On the 22 a high of 91°F was reached, and as Jennifer Kidney birded along South Jenkins in Norman, she heard the Yellow-throated Warbler and found the first Indigo Bunting and Baltimore Oriole. Later in her backyard she had a Gray Catbird and among the sparrows, a Dickcissel. At Rose Lake Bill Diffin and Carl and Dora Webb found about 12 Marbled Godwit, 24 Long-billed Dowitchers and feeding among the black willow flowers was a Yellow Warbler. On the east side of the Coffer Dam Bill heard a Bell’s Vireo singing in a tree. At the main post office off Reno and Portland in Oklahoma City Larry Mays heard a Cassin’s Sparrow.
On the 23rd Matt Jung saw a Chestnut-sided Warbler at the Coffer Dam. At Prairie Dog Point Lyn Pearce found Forester’s and Least Terns. Sam Martin, Rachel, and Dick Gunn found an Acadian Flycatcher at South Jenkins. On the 25th Jimmy Woodard and Max Fuller reported a male Lazuli Bunting in the Yukon City Park. At Lexington Wildlife Management area Dick Gunn, Brian Davis, his wife, and Ben and Angie Holts found Kentucky Warbler, Louisiana Waterthrush, Blue Grosbeak, Summer Tanager, and Orchard Oriole.
On the 26th a cold front arrived along with 0.59 inches of rain. Jimmy found a Blue-headed Vireo and Blackpoll Warbler outside his apartment at Reno and Mustang, and at the Yukon Park he had a male Rose-breasted Grosbeak and Wilson’s Warbler. On the 27th there was another 0.50 inches of rain, and in Stillwater two western species were documented when Andy George photographed a male Vermillion Flycatcher and Tim O’Connell found a Cassin’s Sparrow.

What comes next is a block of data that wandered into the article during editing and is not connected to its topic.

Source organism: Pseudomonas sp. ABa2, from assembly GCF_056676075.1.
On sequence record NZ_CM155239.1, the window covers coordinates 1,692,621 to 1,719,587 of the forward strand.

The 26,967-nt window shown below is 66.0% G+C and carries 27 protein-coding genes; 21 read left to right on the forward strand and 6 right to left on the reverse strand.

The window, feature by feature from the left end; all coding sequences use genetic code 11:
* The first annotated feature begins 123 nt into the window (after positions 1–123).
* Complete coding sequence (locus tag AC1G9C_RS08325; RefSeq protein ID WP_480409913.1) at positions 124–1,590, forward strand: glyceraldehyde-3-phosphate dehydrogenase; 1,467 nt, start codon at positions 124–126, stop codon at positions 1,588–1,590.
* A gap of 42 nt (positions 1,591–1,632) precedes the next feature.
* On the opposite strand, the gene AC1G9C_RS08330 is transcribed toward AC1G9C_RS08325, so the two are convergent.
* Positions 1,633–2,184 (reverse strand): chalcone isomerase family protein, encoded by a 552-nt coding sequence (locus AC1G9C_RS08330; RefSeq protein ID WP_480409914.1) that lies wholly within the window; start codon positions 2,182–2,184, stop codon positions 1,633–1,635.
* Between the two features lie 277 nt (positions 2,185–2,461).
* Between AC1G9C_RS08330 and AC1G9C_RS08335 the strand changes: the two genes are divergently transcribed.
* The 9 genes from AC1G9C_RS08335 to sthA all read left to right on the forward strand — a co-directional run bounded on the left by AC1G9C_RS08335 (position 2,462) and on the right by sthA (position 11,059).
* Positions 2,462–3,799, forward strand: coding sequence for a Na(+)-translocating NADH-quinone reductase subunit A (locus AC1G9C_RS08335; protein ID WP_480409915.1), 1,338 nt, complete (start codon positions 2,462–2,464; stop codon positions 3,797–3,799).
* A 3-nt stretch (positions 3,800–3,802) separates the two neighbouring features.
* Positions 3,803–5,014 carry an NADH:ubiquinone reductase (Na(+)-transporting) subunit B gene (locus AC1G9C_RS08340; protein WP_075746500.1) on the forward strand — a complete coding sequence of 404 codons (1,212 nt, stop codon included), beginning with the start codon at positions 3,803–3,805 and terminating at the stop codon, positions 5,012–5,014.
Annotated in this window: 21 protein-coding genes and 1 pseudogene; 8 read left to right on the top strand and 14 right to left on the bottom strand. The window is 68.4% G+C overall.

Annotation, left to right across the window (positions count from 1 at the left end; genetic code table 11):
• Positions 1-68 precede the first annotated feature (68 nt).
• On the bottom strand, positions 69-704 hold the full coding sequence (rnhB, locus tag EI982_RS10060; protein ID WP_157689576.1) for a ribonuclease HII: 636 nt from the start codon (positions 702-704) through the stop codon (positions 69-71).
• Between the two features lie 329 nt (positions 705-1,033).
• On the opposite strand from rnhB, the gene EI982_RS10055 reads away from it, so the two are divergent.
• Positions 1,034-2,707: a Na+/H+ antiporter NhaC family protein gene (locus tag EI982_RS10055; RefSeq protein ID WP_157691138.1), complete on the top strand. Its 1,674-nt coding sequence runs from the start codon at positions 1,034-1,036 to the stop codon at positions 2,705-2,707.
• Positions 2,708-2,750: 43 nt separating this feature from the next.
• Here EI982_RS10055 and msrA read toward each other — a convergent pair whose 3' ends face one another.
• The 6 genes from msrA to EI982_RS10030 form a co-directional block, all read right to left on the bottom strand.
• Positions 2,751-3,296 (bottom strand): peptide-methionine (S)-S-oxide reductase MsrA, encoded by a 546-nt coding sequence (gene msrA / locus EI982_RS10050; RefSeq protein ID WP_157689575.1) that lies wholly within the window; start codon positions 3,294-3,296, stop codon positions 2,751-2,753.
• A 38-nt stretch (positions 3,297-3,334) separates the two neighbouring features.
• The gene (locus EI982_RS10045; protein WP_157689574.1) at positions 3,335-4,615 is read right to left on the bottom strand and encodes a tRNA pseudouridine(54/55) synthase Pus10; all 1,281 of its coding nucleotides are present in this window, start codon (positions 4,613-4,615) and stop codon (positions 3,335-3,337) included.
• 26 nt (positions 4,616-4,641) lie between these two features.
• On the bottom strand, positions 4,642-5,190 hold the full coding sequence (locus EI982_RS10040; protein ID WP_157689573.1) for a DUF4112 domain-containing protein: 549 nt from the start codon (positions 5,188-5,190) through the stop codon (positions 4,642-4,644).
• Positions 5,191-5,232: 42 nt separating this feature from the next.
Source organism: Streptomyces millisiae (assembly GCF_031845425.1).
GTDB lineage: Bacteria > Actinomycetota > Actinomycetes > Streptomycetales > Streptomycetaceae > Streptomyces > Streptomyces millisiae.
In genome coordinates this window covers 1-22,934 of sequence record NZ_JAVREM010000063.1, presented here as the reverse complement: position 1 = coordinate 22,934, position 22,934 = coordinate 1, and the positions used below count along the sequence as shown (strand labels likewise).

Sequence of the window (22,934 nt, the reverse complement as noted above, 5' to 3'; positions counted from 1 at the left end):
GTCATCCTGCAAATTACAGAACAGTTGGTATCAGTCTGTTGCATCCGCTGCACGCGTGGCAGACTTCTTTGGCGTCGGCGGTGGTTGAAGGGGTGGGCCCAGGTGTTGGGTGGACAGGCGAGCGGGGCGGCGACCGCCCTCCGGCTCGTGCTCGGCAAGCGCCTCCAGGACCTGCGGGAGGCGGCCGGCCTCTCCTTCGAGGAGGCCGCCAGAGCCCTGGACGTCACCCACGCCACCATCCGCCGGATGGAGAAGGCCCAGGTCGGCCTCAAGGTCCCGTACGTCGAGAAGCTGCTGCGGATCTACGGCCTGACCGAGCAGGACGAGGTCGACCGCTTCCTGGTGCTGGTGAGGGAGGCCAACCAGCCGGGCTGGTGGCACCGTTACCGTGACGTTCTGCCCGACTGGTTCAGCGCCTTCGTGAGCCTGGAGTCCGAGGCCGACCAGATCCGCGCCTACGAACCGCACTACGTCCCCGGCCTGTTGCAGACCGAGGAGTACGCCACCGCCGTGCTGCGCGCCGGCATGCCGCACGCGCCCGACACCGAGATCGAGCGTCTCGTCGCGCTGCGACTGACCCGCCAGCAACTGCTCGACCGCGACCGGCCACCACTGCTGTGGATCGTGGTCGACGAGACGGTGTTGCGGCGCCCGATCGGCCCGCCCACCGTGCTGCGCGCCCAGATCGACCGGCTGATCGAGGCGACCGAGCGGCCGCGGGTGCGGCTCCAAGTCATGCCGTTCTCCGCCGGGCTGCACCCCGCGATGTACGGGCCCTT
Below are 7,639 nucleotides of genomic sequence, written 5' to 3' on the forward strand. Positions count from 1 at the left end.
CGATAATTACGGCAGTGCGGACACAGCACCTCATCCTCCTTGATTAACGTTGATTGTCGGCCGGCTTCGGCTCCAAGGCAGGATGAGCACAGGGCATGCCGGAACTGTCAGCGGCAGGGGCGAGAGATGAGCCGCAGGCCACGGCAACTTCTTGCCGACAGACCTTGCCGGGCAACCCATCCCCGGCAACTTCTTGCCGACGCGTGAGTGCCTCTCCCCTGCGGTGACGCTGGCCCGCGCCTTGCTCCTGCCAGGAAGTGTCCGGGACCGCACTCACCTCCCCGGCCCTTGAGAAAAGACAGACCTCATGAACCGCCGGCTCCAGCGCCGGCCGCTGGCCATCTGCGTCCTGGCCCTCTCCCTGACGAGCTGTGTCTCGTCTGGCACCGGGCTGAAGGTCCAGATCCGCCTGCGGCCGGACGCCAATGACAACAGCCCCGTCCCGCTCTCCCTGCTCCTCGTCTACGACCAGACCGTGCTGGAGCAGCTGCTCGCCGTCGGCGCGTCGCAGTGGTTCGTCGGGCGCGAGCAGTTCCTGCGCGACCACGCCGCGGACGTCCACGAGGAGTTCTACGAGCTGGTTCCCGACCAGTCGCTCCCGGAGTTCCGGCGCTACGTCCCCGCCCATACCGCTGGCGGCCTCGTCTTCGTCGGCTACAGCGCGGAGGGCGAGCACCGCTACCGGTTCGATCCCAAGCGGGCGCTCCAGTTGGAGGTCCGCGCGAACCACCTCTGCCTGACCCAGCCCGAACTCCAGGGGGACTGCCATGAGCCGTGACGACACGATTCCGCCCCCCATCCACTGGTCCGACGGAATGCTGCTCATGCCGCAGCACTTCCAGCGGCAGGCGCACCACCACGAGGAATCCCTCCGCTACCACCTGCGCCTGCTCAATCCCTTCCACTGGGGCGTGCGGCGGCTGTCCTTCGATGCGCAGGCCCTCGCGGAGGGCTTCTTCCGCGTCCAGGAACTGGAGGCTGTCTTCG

On the 28th only 0.12 inches of rain fell but spring arrivals were ‘falling’ all over the area. Jimmy discovered the little Yukon City Park had become a nice honey hole of migrants including a Least Flycatcher. At Lake Overholser Matt Jung found a Sora Rail. At Lake Stanley Draper Ernie Wilson found a Tennessee Warbler, Wood Thrush, and Harris’s Sparrow. At South Jenkins Dick found a Willow Flycatcher, Yellow-billed Cuckoo, and Brian found a Winter Wren. Debby Kaspari reported an American Redstart in her Norman yard.
On the 29th it rained 2.49 inches. Jimmy found so many birds at the Yukon City Park he declared a western “Warblerfest” including an Ovenbird, Hooded and Worm-eating Warblers. At Lake Overholser Larry Mays discovered a Northern Waterthrush. On the 30th only 0.01 inches of moisture fell, but Kim Wiar visited South Jenkins and found quite a few birds including an Eastern Wood-pewee.
As the weather changed from the dry, high fire danger to several rainy days for a monthly total of 5.64 inches, new bird species were discovered traveling into and through central Oklahoma. In April 178 bird species were reported making the Central Oklahoma area to date total of 243 species. I appreciate those who help provide the history of central Oklahoma birds by turning in their reports of bird species seen at home and in the field. I can be contacted by email at firstname.lastname@example.org, leave a message at 405-381-9170 or mail to 4603 Pikey’s Trail, Tuttle, OK 73089. Esther M. Key, Editor.